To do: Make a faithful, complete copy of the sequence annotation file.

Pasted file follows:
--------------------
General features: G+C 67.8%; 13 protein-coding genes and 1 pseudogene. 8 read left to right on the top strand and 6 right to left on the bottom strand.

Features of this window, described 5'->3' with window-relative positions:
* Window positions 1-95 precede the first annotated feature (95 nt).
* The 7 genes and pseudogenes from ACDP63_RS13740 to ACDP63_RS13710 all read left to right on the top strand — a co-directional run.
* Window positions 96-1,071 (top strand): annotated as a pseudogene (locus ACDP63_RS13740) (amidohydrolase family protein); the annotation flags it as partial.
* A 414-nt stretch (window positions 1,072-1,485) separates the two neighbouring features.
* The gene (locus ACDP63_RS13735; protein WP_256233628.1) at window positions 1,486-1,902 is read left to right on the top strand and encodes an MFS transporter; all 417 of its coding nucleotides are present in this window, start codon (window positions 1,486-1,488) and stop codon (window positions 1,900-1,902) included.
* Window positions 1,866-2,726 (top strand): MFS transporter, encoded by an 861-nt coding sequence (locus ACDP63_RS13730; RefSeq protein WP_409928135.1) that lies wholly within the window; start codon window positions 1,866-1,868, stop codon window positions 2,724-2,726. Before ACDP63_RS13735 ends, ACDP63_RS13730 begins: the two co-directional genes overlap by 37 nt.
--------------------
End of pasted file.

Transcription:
General features: G+C 67.8%; 13 protein-coding genes and 1 pseudogene. 8 read left to right on the top strand and 6 right to left on the bottom strand.

Features of this window, described 5'->3' with window-relative positions:
* Window positions 1-95 precede the first annotated feature (95 nt).
* The 7 genes and pseudogenes from ACDP63_RS13740 to ACDP63_RS13710 all read left to right on the top strand — a co-directional run.
* Window positions 96-1,071 (top strand): annotated as a pseudogene (locus ACDP63_RS13740) (amidohydrolase family protein); the annotation flags it as partial.
* A 414-nt stretch (window positions 1,072-1,485) separates the two neighbouring features.
* The gene (locus ACDP63_RS13735; protein WP_256233628.1) at window positions 1,486-1,902 is read left to right on the top strand and encodes an MFS transporter; all 417 of its coding nucleotides are present in this window, start codon (window positions 1,486-1,488) and stop codon (window positions 1,900-1,902) included.
* Window positions 1,866-2,726 (top strand): MFS transporter, encoded by an 861-nt coding sequence (locus ACDP63_RS13730; RefSeq protein WP_409928135.1) that lies wholly within the window; start codon window positions 1,866-1,868, stop codon window positions 2,724-2,726. Before ACDP63_RS13735 ends, ACDP63_RS13730 begins: the two co-directional genes overlap by 37 nt.